In 2004, the UK became a net importer of natural gas. The UK imported about 1.3 trillion cubic feet (Tcf) of natural gas in 2013, with about 84% via pipeline and the rest from liquefied natural gas (LNG). EIA estimates that almost 60% of the UK’s pipeline imports in 2013 came from Norway, with additional gas coming from the Netherlands (16%) and Belgium (7%). According to projects from UK's DECC, the UK will have be 76% dependent on natural gas import by 2030.Liquefied natural gas (LNG)
In 2011, the UK demand for LNG surpassed that of Spain for the first time, and UK became the largest market for LNG imports in the EU. That year, UK imported a total of 892 Bcf of natural gas. However, in 2012 the UK LNG demand fell behind Spain's at 504 Bcf, according to PFC Energy. LNG imports in 2012 fell as pipeline imports rose, mainly those from Norway, as LNG cargoes were diverted to higher-priced markets in Asia.
LNG imports, particularly from Qatar, fell by 30% between 2012 and 2013 because of declines in UK gas demand and strong competition for LNG in global market, particularly from Japan after the country closed its nuclear facilities following the Fukushima plant meltdown. LNG imports accounted for 18% of the total in 2013, down from 28% in 2012. Qatar accounted for virtually all LNG imports in 2013.
Currently, the UK has four LNG import terminals:
- The country's longest-operating LNG terminal is National Grid's Grain LNG terminal on the Isle of Grain. The facility originally became operational in 2005, and following a number of expansions, the terminal can receive and process 1.9 Bcf per day of LNG, according to PFC Energy.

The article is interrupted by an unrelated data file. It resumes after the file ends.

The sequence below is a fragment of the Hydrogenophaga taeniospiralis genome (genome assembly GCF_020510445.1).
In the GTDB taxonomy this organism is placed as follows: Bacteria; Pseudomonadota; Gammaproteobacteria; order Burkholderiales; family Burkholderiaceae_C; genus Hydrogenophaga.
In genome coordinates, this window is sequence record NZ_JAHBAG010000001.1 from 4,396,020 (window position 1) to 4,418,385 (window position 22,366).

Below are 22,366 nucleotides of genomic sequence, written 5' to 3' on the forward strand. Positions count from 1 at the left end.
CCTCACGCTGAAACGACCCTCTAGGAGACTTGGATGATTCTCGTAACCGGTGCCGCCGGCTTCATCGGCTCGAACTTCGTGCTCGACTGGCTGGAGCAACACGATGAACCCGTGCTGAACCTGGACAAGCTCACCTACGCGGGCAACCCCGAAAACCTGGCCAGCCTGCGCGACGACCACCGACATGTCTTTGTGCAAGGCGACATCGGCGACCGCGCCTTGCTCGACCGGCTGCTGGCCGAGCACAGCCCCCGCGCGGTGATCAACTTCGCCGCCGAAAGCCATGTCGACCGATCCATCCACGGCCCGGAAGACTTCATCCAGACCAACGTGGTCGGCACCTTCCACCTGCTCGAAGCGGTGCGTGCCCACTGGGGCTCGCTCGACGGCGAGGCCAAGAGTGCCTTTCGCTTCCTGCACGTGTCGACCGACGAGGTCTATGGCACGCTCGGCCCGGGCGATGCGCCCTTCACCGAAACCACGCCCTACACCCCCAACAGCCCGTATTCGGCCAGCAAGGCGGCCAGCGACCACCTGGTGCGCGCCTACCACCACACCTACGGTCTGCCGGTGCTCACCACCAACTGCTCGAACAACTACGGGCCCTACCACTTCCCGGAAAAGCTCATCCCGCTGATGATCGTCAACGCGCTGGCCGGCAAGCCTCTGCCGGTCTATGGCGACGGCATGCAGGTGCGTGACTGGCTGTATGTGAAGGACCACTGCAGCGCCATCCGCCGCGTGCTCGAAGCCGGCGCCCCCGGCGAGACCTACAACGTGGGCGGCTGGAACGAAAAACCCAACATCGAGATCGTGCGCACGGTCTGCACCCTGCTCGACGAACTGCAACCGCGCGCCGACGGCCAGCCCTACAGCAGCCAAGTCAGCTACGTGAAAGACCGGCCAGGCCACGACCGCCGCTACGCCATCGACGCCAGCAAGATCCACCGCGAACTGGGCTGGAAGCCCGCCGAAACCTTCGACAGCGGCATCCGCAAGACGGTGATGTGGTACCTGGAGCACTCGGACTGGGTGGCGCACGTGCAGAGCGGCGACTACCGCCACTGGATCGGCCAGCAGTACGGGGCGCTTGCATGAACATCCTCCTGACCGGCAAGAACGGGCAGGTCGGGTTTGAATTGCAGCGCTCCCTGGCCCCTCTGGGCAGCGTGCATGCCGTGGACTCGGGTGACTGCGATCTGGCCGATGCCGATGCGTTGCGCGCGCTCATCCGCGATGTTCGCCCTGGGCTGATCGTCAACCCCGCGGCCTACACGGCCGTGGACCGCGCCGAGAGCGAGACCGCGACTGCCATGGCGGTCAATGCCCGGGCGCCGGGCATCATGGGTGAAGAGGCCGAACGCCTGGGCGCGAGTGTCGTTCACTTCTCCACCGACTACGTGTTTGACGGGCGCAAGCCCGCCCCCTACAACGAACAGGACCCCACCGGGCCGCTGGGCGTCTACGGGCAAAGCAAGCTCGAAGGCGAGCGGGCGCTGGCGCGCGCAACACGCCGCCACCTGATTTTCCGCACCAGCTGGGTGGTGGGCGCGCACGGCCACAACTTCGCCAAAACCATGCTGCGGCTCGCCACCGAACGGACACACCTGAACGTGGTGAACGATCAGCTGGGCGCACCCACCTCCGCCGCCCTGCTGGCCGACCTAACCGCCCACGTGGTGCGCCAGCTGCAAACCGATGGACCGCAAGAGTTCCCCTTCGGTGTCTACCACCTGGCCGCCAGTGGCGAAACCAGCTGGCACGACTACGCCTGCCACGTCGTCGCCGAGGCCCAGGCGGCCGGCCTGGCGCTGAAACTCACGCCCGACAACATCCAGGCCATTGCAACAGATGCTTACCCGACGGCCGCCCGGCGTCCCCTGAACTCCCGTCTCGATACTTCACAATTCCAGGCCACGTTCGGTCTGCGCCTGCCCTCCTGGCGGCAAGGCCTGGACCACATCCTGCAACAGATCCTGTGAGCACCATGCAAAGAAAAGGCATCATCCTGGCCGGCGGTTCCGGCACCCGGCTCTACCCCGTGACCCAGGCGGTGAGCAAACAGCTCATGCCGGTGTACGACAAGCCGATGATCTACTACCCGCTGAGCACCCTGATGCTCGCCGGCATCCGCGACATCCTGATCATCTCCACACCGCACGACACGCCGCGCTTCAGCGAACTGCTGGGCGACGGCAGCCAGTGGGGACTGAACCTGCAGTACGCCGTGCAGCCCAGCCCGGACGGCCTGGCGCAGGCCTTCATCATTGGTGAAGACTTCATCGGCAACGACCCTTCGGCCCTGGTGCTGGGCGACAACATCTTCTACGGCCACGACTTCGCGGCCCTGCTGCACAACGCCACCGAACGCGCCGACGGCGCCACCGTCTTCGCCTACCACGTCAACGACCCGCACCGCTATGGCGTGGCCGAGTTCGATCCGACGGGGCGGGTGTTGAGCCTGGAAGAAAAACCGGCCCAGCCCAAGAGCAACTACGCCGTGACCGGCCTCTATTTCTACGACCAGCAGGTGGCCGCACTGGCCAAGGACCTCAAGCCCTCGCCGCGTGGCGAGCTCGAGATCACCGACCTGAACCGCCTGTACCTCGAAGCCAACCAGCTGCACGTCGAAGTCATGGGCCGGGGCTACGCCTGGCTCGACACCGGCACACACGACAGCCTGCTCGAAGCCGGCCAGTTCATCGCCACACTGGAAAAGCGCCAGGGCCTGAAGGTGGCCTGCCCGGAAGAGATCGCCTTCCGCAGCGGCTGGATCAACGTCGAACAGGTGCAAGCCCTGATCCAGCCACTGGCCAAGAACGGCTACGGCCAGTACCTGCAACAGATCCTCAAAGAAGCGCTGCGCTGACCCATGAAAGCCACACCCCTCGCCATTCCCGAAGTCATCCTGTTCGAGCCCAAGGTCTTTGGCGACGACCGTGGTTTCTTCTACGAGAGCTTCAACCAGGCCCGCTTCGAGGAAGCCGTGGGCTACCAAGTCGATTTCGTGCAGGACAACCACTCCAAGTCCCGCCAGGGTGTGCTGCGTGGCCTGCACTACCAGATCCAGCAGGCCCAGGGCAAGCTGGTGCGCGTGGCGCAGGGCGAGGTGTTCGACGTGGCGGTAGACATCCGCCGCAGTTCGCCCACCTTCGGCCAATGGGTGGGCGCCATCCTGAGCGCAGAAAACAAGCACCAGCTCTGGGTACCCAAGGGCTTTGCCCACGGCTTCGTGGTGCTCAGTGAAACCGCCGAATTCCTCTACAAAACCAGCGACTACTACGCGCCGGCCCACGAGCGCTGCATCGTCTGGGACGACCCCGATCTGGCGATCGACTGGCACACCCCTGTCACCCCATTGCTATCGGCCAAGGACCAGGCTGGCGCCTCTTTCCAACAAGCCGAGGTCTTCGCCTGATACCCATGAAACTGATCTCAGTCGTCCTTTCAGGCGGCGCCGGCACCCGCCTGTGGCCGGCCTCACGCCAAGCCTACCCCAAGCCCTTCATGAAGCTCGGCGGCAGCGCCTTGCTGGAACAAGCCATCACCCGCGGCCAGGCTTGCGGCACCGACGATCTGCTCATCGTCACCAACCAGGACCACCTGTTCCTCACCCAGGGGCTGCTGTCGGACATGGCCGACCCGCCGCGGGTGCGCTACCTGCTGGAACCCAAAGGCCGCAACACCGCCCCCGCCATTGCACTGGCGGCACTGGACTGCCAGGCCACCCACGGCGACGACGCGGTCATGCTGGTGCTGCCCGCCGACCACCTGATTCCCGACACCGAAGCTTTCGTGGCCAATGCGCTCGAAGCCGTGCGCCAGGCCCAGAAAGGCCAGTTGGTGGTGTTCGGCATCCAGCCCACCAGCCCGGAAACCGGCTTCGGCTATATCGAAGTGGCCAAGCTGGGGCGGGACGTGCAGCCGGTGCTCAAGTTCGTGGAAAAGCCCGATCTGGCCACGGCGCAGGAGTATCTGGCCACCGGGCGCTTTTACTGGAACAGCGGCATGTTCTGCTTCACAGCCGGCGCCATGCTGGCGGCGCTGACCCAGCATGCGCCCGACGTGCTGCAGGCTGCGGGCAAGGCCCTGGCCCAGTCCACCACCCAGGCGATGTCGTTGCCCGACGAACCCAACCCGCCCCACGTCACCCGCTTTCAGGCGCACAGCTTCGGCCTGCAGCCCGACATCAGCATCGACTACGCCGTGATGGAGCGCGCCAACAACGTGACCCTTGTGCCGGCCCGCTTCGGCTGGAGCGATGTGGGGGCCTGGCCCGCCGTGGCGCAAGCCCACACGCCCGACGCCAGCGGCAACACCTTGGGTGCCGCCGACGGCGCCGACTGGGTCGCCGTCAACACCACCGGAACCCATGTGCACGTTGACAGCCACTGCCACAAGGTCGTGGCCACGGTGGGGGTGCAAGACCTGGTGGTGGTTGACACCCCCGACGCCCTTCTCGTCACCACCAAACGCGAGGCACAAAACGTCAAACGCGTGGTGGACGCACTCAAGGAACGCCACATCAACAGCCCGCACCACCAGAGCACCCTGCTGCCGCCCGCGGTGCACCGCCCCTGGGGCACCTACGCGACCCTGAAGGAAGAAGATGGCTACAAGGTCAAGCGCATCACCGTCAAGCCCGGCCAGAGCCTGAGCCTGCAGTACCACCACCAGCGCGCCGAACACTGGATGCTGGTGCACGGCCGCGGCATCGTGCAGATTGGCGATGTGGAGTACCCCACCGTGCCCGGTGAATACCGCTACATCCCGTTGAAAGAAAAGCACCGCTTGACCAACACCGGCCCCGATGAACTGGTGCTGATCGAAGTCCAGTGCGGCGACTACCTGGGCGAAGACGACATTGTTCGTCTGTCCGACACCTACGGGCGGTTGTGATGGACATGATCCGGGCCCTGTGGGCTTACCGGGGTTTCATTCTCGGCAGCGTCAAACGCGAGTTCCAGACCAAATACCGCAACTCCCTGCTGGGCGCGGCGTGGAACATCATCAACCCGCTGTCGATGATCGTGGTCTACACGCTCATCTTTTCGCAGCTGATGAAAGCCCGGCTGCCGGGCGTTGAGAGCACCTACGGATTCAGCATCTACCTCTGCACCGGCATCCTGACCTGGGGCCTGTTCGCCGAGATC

- Teesside LNG, operated by the U.S.-based Excelerate Energy, commenced commercial operation in February 2007. This was the first dockside regasification port and the second operational LNG facility in the UK. Teesside LNG can deliver up to 400 million cubic feet (MMcf) per day of natural gas to the UK market.
- The Dragon LNG terminal, a collaboration of BG, Petronas, and 4Gas, began operating in September 2009. The import, storage, and regasification terminal is located in Milford Haven in South Wales with a regasification capacity of 580 MMcf per day.
- The South Hook LNG terminal, also located in Milford Haven, Wales, is owned and operated by Qatar Petroleum, ExxonMobil, and Total. Europe's largest LNG terminal became commercially operational in October 2009 with an initial capacity of 1.1 Bcf per day. Following the expansion in Phase II, the terminal's capacity has expanded to 2.1 Bcf per day.
In March 2013, Centrica signed a 20-year agreement with Cheniere to import LNG from the Sabine Pass LNG facility in Louisiana. Although Cheniere still needs to receive necessary approvals for exports, export volumes would total approximately 85 Bcf of LNG per year and would begin in 2018.
There are four main pipeline systems in the UK that carry natural gas from offshore platforms to coastal landing terminals. The responsibility for transporting natural gas throughout the country once it is brought onshore belongs to the utilities operating in the UK, including National Grid and Scotia Gas Networks.
- The Shearwater-Elgin Area Line (SEAL), operated by Shell, transports gas from the Shearwater-Elgin area to the landing terminal at Bacton, England.
- ExxonMobil operates the 200-mile, 30-inch Scottish Area Gas Evacuation (SAGE), which transports associated natural gas from UKCS fields to the landing terminal at St. Fergus, Scotland.
- The 250-mile, 36-inch Central Area Transmission System (CATS), operated by BP, links fields in the Central North Sea to Teesside.
- Shell operates the 283-mile Far North Liquids and Gas System (FLAGS) linking associated gas deposits in the Brent oil system with St. Fergus.
A consortium of companies operates the Interconnector pipeline between Bacton, England and Zeebrugge, Belgium. The Interconnector, inaugurated in 1998, is capable of bi-directional operation, meaning either it can export natural gas from the UK to continental Europe ("forward mode"), or it can import natural gas into the UK ("reverse mode"). Since it began operating, the Interconnector has mostly operated in forward mode, however during late fall and winter seasons, the pipeline has tended to operate in reverse mode. The pipeline has undergone three phases of expansion, with additional capacity and compression added between 2005 and 2007. The interconnector is currently capable of transporting 2.0 Bcf per day in forward mode and 2.5 Bcf per day in reverse mode.